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Fear of Holes: Scientific Explanation of Why You Have Trypophobia (and How to Cope With It!)

Fear of Holes: Scientific Explanation of Why You Have Trypophobia (and How to Cope With It!)

If you have trypophobia you will certainly know all about the irrational and intense fear of clusters of holes which make you feel extremely uncomfortable. You may feel nauseous, have panic attacks, hot sweats, or have very itchy skin when you see these clusters of holes. Aerated chocolate, a cheese grater, a honeycomb, or even soap bubbles are likely to set you off. This post will attempt to explain the scientific background and also offer some ways to help you cope with it. If you have never heard of this phobia, read on.

“(I) can’t really face small, irregularly or asymmetrically placed holes, they make me like, throw up in my mouth, cry a little bit, and shake all over, deeply.” —Trypophobia sufferer.

Is trypophobia a real condition?

The Diagnostic and Statistical Manual of Mental Disorders (DSM-5), the bible of all mental disorders, does not list trypophobia at all. All the other common phobias such as fear of spiders, heights, crowds are all there but not a fear of holes. Wikipedia refused to run a page on it until quite recently.

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It seems that an Irish blogger called Louise invented the term ten years ago by combining the word for “boring holes” and “fear.” Thus, trypophobia was born. In spite of this rather doubtful start, trypophobia has been the subject of a few research studies. If we look at some of these, we may come up with a possible explanation of what can be a very disturbing condition and some ways to cope with it. Look at this video to see if you are actually suffering from this disturbance. If you know you are trypophobic, don’t watch the video!

Scientific Research to Convince You

Before you dismiss any of the above as a fad, let me explain how researchers have shown that this is a real phobia although it is not recognized as such yet. We will be going into more depth than just acknowledging that a Facebook group for trypophobia has 12,000 members.

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Geoff Cole and Arnold Wilkins of the University of Essex (UK) have carried out an interesting study. As a result of their research, they are convinced that up to 17% of the population may suffer from trypophobia. They explain the phenomenon as a mental process whereby one part of the brain sees a seed pod but another part of the brain sees a poisonous animal. Fear and loathing are the reaction when the latter reaction predominates. It is an evolutionary survival response which we still possess. This is telling us that certain patterns could represent a dangerous animal and we need to escape!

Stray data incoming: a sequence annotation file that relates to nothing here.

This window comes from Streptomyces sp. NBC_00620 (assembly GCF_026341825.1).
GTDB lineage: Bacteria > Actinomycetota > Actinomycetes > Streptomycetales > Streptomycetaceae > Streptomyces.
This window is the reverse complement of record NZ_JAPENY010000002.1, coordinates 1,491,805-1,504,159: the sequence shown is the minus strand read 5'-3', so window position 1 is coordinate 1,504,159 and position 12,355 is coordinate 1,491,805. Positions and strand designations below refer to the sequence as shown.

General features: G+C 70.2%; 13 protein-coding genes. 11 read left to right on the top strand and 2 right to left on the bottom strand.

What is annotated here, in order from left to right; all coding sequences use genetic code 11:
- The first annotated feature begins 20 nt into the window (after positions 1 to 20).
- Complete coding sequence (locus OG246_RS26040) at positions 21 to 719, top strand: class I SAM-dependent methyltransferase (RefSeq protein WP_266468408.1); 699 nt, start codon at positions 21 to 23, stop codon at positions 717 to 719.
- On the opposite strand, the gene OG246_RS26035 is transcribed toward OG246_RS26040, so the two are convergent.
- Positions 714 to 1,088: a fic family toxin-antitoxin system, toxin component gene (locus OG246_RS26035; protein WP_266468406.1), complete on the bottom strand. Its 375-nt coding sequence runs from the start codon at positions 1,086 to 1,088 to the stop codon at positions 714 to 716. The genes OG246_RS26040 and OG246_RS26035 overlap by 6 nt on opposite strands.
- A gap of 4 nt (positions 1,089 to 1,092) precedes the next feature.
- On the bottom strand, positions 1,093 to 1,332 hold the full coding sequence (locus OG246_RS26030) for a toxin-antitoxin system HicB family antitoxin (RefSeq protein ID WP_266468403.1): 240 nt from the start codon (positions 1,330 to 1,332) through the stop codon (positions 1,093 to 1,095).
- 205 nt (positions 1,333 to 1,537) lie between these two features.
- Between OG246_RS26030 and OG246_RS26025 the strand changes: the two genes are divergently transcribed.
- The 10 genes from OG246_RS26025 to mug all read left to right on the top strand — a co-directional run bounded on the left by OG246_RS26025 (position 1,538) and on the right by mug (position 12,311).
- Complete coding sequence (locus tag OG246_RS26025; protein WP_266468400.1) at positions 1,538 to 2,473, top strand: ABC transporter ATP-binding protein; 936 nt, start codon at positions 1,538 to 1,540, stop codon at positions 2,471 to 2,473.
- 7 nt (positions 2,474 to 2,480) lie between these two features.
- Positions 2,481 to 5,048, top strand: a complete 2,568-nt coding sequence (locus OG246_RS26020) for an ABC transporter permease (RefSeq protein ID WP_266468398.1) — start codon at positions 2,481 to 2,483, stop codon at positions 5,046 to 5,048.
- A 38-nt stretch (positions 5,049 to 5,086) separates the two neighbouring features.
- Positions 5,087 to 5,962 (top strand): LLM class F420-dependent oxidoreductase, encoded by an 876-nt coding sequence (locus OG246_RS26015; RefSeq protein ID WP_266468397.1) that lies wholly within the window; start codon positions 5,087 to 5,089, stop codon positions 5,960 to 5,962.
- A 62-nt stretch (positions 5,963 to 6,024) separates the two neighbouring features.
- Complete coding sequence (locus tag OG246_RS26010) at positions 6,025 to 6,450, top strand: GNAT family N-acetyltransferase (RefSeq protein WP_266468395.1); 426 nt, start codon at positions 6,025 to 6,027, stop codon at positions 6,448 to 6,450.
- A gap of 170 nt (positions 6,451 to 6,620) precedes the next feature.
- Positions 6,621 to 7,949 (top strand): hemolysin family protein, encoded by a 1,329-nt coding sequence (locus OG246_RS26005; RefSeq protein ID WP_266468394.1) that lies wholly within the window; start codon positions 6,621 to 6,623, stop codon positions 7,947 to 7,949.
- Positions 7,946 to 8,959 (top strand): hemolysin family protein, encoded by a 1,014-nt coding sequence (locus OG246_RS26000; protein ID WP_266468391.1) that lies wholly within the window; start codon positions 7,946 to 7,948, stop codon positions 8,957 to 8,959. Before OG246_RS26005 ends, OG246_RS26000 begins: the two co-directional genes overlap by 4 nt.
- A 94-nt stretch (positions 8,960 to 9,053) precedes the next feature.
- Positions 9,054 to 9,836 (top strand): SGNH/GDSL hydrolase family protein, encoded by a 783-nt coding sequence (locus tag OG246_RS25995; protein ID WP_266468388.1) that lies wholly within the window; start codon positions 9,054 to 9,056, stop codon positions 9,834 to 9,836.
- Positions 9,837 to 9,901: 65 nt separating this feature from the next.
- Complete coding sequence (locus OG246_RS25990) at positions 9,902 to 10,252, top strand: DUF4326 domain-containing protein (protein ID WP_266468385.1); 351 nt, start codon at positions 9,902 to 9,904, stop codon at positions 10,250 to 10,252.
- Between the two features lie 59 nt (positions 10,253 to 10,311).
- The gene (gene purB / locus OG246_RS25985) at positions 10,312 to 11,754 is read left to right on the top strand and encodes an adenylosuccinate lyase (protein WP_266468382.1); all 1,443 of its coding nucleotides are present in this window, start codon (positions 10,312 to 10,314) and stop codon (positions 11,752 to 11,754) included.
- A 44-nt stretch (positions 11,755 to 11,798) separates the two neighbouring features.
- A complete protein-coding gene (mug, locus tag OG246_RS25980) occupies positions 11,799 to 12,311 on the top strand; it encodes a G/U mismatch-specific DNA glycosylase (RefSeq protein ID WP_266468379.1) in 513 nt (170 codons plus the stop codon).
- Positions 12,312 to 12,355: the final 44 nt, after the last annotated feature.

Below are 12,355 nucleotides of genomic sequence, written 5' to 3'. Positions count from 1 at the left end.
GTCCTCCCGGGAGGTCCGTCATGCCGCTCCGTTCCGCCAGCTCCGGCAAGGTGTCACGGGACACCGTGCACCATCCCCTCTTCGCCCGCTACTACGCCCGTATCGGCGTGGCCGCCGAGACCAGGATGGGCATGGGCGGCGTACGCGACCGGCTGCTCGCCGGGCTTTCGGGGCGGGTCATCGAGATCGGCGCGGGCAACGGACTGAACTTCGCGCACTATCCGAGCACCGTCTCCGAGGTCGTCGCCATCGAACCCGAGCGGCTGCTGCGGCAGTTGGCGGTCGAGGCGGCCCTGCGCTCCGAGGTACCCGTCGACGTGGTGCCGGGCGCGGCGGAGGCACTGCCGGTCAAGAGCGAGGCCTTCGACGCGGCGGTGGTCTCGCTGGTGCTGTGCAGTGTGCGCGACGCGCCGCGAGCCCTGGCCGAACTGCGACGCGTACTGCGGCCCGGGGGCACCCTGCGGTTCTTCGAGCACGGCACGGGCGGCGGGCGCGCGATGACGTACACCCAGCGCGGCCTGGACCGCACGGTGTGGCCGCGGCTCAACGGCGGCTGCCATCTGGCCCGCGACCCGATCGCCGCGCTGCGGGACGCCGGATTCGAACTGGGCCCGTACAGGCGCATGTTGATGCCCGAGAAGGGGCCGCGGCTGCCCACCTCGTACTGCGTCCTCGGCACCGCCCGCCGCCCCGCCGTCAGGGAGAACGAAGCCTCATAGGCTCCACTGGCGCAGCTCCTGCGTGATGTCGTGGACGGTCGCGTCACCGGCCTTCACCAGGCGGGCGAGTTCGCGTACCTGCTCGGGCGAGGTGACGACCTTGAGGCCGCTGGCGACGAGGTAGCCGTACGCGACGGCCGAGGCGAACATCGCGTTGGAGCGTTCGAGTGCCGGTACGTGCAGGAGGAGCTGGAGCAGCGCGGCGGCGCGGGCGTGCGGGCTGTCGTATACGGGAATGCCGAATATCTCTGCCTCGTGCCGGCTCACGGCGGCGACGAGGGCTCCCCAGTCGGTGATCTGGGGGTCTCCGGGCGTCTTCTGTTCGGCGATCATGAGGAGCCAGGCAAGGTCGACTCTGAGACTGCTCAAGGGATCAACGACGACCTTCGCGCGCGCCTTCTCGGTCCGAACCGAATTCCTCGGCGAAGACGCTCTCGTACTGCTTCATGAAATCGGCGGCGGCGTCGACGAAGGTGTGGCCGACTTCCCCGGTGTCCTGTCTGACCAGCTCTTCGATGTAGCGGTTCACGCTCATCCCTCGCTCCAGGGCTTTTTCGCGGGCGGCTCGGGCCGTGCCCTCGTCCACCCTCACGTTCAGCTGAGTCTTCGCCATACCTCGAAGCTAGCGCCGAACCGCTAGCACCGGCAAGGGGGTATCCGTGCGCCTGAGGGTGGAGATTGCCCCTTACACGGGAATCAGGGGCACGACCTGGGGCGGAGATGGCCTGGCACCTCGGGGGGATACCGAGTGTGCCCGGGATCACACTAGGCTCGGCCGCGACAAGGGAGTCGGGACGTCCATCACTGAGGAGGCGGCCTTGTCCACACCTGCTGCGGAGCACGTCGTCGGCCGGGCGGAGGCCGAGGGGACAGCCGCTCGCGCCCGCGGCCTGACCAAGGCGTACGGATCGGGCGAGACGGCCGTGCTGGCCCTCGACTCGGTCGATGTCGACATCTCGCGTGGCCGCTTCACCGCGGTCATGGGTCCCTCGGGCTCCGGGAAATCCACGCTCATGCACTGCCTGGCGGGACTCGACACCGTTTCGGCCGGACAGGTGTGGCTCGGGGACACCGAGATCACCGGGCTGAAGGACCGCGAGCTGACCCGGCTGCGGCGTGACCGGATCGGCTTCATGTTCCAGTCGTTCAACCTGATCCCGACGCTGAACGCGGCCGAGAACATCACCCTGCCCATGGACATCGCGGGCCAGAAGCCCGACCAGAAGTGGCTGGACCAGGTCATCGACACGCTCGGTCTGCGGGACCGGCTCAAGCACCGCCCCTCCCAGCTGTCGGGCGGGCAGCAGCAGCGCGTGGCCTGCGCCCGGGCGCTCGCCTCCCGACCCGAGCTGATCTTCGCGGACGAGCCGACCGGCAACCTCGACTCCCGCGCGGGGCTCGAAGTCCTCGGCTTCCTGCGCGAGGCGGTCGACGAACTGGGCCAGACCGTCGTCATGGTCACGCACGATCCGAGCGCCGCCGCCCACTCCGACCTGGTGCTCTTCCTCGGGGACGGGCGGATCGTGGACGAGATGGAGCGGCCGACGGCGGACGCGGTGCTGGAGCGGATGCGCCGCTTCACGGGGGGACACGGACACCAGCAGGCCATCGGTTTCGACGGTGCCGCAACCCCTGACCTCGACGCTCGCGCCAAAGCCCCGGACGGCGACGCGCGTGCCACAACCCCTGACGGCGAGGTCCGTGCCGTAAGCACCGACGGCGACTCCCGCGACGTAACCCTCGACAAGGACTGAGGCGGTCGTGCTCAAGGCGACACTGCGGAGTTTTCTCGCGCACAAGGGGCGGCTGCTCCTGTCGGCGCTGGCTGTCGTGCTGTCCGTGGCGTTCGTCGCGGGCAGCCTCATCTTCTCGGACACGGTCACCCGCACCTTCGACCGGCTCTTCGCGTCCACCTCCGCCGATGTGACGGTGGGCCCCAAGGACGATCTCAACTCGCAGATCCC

“We argue that although sufferers are not conscious of the association, the phobia arises in part because the inducing stimuli share basic visual characteristics with dangerous organisms, characteristics that are low level and easily computed, and therefore facilitate a rapid nonconscious response.” —Cole and Wilkins, University of Essex.

Martin Antony a psychologist at Ryerson University, Toronto has done a lot of research on phobias and anxiety in general. He is convinced that trypophobia is easily explained by the fact that any visual image which is pockmarked is associated with disease and decay.

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We must not forget the power of suggestion. Carol Mathews, a psychiatrist at the University of California is convinced that this is the more likely explanation. The role of social media should not be underestimated, she says.

A lot more research still needs to be done and the University of Essex team are moving ahead with trying to analyze and manipulate the characteristics of everyday objects which may lead to a deeper understanding of how ingrained trypophobic tendencies may be.

How to Cope With Trypophobia

The best way is to try to reduce the effects these objects and images have on you. A useful strategy is to examine the triggers and try to reduce exposure to these. If you happen to be in company when you are affected by trypophobia, try to explain it to the person with you. This will help you to come to terms with the phobia and its negative impact will be reduced.

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Some people will have a severe physical reaction which can be similar to a panic attack. You cannot control this at all but you can begin to control how you deal with it. Owning the experience without terrorizing yourself is a good first step.